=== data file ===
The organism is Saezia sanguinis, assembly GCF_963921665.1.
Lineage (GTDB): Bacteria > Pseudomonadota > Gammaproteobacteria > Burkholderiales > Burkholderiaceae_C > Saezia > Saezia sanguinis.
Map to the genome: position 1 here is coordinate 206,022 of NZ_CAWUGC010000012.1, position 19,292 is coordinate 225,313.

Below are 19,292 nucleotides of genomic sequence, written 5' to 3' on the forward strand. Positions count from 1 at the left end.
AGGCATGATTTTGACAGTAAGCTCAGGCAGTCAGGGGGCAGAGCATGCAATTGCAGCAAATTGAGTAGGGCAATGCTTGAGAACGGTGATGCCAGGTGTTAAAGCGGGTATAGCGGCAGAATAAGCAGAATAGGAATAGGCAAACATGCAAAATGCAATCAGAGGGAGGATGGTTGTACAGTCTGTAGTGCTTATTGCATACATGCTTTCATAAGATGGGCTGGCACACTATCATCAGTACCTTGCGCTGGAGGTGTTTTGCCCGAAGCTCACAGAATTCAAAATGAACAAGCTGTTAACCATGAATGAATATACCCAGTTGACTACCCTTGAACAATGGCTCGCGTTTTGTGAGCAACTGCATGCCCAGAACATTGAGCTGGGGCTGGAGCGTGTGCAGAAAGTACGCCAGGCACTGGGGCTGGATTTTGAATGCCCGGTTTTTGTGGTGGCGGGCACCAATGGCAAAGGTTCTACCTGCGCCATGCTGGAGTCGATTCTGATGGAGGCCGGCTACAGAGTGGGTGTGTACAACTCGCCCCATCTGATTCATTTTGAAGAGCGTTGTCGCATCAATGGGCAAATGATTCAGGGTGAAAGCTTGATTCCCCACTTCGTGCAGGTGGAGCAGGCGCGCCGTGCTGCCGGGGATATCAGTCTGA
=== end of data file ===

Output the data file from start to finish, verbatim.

The organism is Saezia sanguinis, assembly GCF_963921665.1.
Lineage (GTDB): Bacteria > Pseudomonadota > Gammaproteobacteria > Burkholderiales > Burkholderiaceae_C > Saezia > Saezia sanguinis.
Map to the genome: position 1 here is coordinate 206,022 of NZ_CAWUGC010000012.1, position 19,292 is coordinate 225,313.

Below are 19,292 nucleotides of genomic sequence, written 5' to 3' on the forward strand. Positions count from 1 at the left end.
AGGCATGATTTTGACAGTAAGCTCAGGCAGTCAGGGGGCAGAGCATGCAATTGCAGCAAATTGAGTAGGGCAATGCTTGAGAACGGTGATGCCAGGTGTTAAAGCGGGTATAGCGGCAGAATAAGCAGAATAGGAATAGGCAAACATGCAAAATGCAATCAGAGGGAGGATGGTTGTACAGTCTGTAGTGCTTATTGCATACATGCTTTCATAAGATGGGCTGGCACACTATCATCAGTACCTTGCGCTGGAGGTGTTTTGCCCGAAGCTCACAGAATTCAAAATGAACAAGCTGTTAACCATGAATGAATATACCCAGTTGACTACCCTTGAACAATGGCTCGCGTTTTGTGAGCAACTGCATGCCCAGAACATTGAGCTGGGGCTGGAGCGTGTGCAGAAAGTACGCCAGGCACTGGGGCTGGATTTTGAATGCCCGGTTTTTGTGGTGGCGGGCACCAATGGCAAAGGTTCTACCTGCGCCATGCTGGAGTCGATTCTGATGGAGGCCGGCTACAGAGTGGGTGTGTACAACTCGCCCCATCTGATTCATTTTGAAGAGCGTTGTCGCATCAATGGGCAAATGATTCAGGGTGAAAGCTTGATTCCCCACTTCGTGCAGGTGGAGCAGGCGCGCCGTGCTGCCGGGGATATCAGTCTGA